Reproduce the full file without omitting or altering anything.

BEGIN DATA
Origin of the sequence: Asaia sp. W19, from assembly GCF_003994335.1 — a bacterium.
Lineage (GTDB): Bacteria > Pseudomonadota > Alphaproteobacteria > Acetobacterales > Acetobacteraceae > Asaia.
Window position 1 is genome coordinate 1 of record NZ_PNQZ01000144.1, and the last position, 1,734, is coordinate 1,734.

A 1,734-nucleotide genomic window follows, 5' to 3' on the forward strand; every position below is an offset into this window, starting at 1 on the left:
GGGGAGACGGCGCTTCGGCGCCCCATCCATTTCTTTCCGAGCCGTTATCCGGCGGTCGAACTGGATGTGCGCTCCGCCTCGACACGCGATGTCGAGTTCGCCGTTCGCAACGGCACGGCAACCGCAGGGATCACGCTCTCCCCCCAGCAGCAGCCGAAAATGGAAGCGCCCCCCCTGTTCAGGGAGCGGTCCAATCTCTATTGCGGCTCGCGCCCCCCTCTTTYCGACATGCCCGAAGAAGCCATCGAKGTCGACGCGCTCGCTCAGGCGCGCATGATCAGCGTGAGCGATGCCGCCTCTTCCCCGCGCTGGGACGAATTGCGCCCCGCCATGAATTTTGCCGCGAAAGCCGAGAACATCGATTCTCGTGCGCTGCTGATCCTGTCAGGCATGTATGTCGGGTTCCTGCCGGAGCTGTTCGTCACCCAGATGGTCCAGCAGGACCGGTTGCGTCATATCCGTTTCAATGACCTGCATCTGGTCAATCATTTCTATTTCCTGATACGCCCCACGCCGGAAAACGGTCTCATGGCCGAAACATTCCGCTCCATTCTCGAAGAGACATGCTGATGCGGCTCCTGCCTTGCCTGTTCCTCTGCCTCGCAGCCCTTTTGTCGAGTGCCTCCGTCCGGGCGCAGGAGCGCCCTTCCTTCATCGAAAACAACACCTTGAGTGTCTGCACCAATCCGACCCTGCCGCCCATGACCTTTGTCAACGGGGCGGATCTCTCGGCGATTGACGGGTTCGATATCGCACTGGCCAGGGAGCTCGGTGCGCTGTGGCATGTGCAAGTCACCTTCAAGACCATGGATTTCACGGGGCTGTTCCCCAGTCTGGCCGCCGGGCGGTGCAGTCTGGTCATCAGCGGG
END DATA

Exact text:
Origin of the sequence: Asaia sp. W19, from assembly GCF_003994335.1 — a bacterium.
Lineage (GTDB): Bacteria > Pseudomonadota > Alphaproteobacteria > Acetobacterales > Acetobacteraceae > Asaia.
Window position 1 is genome coordinate 1 of record NZ_PNQZ01000144.1, and the last position, 1,734, is coordinate 1,734.

A 1,734-nucleotide genomic window follows, 5' to 3' on the forward strand; every position below is an offset into this window, starting at 1 on the left:
GGGGAGACGGCGCTTCGGCGCCCCATCCATTTCTTTCCGAGCCGTTATCCGGCGGTCGAACTGGATGTGCGCTCCGCCTCGACACGCGATGTCGAGTTCGCCGTTCGCAACGGCACGGCAACCGCAGGGATCACGCTCTCCCCCCAGCAGCAGCCGAAAATGGAAGCGCCCCCCCTGTTCAGGGAGCGGTCCAATCTCTATTGCGGCTCGCGCCCCCCTCTTTYCGACATGCCCGAAGAAGCCATCGAKGTCGACGCGCTCGCTCAGGCGCGCATGATCAGCGTGAGCGATGCCGCCTCTTCCCCGCGCTGGGACGAATTGCGCCCCGCCATGAATTTTGCCGCGAAAGCCGAGAACATCGATTCTCGTGCGCTGCTGATCCTGTCAGGCATGTATGTCGGGTTCCTGCCGGAGCTGTTCGTCACCCAGATGGTCCAGCAGGACCGGTTGCGTCATATCCGTTTCAATGACCTGCATCTGGTCAATCATTTCTATTTCCTGATACGCCCCACGCCGGAAAACGGTCTCATGGCCGAAACATTCCGCTCCATTCTCGAAGAGACATGCTGATGCGGCTCCTGCCTTGCCTGTTCCTCTGCCTCGCAGCCCTTTTGTCGAGTGCCTCCGTCCGGGCGCAGGAGCGCCCTTCCTTCATCGAAAACAACACCTTGAGTGTCTGCACCAATCCGACCCTGCCGCCCATGACCTTTGTCAACGGGGCGGATCTCTCGGCGATTGACGGGTTCGATATCGCACTGGCCAGGGAGCTCGGTGCGCTGTGGCATGTGCAAGTCACCTTCAAGACCATGGATTTCACGGGGCTGTTCCCCAGTCTGGCCGCCGGGCGGTGCAGTCTGGTCATCAGCGGG